Canadian Media Distorting Events in Lebanon
Tadamon! (http://tadamon.resist.ca/index.php) is concerned with the way in which Canadian media are portraying current events in Lebanon.
We encourage all who share these concerns to respond to inaccuracies and distortions in coverage of the crisis.
The following tools are available to help you respond:
- Media analysis: Distortions/Reality
- Contact details for main media outlets
==> MEDIA ANALYSIS. People Power in Lebanon: The Truth behind the Fog of Spin
One of the largest peaceful mass movements in the Middle East is currently taking place in Lebanon. Unfortunately, Canadians are getting a distorted picture of what is going on through ill-informed, biased, and sometimes outright misleading, reporting of the facts. This is not about which side you take in this crisis. It is about your right to know the truth and about the right of the Lebanese people to protest their government’s actions and to democratically choose another one. Our government has taken a strong stand in support of the Lebanese government. It is time Canadians know the facts about the struggle to hold their government accountable for such a stand. The following are distortions being propagated through some of our mainstream media outlets and the corresponding realities behind them.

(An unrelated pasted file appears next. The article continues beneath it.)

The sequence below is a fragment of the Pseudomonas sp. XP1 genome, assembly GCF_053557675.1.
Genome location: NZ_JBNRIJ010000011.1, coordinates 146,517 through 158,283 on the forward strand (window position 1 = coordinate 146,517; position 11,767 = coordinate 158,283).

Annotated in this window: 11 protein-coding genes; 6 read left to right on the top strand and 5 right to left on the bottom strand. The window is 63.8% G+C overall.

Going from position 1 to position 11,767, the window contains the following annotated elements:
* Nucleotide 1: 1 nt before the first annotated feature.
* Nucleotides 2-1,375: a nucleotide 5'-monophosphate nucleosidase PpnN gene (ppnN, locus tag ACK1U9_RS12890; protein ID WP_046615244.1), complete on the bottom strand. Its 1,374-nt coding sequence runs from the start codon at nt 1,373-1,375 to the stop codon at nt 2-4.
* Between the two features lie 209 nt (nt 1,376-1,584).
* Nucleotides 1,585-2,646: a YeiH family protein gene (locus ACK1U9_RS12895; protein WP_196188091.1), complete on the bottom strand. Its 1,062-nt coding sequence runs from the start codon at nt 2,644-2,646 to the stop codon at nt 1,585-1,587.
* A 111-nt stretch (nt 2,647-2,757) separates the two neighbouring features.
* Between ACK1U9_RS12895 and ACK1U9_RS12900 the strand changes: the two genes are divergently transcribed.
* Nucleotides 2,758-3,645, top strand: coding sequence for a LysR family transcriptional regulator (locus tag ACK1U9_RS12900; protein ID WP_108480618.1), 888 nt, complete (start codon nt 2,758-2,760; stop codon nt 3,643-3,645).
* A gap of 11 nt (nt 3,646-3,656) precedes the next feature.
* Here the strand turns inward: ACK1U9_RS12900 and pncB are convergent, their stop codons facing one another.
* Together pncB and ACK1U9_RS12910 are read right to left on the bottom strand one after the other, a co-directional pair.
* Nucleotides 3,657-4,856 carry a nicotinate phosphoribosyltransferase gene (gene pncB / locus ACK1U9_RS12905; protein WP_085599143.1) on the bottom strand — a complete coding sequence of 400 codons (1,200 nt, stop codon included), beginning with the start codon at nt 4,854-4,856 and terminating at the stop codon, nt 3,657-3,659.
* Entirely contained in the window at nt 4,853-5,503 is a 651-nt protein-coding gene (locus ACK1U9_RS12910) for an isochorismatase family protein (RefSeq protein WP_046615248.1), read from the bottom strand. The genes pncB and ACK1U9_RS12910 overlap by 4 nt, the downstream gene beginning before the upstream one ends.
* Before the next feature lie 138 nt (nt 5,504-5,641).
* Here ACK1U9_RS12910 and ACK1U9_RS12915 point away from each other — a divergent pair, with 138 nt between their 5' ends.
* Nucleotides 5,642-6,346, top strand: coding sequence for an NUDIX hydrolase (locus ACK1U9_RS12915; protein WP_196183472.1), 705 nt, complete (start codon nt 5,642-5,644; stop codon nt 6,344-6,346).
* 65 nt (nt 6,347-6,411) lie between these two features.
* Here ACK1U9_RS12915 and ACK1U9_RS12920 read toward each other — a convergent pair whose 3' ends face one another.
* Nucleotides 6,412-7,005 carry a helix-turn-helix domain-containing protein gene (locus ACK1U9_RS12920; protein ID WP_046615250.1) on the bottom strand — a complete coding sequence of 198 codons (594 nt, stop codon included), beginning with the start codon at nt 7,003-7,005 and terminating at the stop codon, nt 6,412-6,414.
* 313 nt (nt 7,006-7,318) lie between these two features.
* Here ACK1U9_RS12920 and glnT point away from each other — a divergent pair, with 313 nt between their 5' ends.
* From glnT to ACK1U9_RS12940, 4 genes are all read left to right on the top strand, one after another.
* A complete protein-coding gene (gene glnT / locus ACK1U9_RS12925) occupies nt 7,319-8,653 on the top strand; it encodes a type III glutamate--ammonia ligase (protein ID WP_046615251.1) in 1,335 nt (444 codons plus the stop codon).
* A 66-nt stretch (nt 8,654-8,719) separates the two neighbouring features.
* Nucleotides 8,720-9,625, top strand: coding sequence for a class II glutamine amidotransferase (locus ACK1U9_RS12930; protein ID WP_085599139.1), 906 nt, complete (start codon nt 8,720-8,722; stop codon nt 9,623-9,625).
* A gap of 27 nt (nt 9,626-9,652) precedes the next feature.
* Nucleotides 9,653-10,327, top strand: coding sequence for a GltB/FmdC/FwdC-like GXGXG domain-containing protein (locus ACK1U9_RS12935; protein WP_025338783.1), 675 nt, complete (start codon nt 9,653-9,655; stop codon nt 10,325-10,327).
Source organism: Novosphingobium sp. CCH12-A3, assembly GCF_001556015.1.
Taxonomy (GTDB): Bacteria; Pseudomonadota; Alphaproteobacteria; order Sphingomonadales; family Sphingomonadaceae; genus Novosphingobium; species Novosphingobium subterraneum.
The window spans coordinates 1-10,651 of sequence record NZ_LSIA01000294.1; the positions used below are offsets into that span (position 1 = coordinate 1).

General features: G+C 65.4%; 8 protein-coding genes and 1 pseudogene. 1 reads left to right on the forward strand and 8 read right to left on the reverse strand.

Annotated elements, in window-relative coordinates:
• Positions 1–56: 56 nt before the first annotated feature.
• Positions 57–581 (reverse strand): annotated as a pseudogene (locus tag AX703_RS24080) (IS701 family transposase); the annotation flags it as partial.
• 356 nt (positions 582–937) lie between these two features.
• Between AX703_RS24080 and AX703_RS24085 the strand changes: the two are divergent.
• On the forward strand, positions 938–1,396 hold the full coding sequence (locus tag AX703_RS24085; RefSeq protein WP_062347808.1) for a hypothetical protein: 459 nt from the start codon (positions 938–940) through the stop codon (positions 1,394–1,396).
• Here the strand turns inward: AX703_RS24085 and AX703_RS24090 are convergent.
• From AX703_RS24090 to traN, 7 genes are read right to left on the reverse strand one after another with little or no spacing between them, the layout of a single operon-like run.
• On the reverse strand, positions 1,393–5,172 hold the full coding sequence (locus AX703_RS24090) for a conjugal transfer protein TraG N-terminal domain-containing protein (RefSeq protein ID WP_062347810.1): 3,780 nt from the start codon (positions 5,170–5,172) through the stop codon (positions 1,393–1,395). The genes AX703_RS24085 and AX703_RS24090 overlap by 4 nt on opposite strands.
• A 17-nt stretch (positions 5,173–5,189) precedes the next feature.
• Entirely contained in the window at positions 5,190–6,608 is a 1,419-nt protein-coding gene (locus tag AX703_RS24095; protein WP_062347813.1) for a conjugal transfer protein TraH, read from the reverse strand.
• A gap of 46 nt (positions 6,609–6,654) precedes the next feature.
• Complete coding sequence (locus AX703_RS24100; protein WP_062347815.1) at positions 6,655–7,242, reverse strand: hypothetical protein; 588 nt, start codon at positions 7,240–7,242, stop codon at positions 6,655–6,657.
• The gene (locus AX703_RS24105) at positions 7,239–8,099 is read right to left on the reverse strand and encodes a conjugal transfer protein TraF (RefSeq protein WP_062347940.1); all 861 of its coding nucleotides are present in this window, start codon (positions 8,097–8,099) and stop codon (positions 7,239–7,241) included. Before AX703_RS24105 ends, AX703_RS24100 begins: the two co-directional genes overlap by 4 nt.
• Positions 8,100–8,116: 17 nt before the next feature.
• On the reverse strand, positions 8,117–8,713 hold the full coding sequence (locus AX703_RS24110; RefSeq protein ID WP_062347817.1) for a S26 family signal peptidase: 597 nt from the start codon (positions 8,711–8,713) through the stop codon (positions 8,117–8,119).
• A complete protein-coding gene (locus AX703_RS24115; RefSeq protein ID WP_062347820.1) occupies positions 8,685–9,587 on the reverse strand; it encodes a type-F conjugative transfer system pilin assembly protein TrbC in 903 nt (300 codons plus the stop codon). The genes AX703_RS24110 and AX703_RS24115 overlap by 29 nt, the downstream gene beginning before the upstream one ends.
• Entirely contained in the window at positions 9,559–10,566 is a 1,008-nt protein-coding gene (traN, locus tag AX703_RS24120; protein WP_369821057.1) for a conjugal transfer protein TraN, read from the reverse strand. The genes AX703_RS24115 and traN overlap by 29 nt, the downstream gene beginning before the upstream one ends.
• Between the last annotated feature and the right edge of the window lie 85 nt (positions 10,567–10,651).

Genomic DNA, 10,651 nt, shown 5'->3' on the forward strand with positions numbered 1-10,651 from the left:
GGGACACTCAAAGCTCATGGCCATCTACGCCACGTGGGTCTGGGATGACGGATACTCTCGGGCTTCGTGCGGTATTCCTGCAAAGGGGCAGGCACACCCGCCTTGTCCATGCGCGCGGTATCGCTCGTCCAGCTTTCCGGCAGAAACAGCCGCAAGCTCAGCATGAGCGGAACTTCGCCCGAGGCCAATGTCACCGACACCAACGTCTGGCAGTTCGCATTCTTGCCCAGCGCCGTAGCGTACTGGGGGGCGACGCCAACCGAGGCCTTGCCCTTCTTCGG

Distortion: This is a Hezbollah protest.
Reality: The opposition is a coalition of over ten parties from all sects, ideological leanings, and regions of Lebanon. Hezbollah, and its Shiite ally Amal, are the dominant force, but they are joined by the Free Patriotic Movement, a secular party with a mainly Christian base that has 14 seats in Parliament (Hezbollah also has 14 seats). Other parties include a group of Sunni coalitions, the Lebanese Communist Party, the secular leftist People’s Movement, as well as Druze and other Christian-based movements.
Distortion: This is an attempted coup to "topple" the democratically elected government.
Reality: The only tanks sitting outside the government building are those of the Lebanese army, under government command, and are there pitted along barbed wire against unarmed protestors. Delegations in the hundreds wishing to express solidarity with the government visit the building on an almost daily basis. All calls for the protests have stressed the peaceful nature of the rally. The opposition has repeatedly called for a “national unity government”, in which two-thirds of members are from the current ruling coalition and only one-third from the opposition coalition. This is hardly a plan to seize power through a coup d'etat.
Distortion: These protests are a big threat to stability and the economy.
Reality: There are hundreds of thousands of bombs lying across the fields of Southern Lebanon, the legacy of the Israeli war on Lebanon this past summer. These bombs continue to kill and maim civilians of all ages and disrupt the farming of these fields, a main source of income for tens of thousands of people. Meanwhile, outgoing UN Secretary General Kofi Annan reported this month that daily mock raids are carried out by Israel over Lebanese skies, in some cases reaching up to 14 raids a day. This is the major threat to stability and the economy of Lebanon. Mass movements inevitably cause disturbance to the economy and stability, but they are in the first place a response to government policies that are doing far greater damage to both stability and the economy.
Distortion: This action is a Hezbollah-controlled move to take over the country and create a religious state.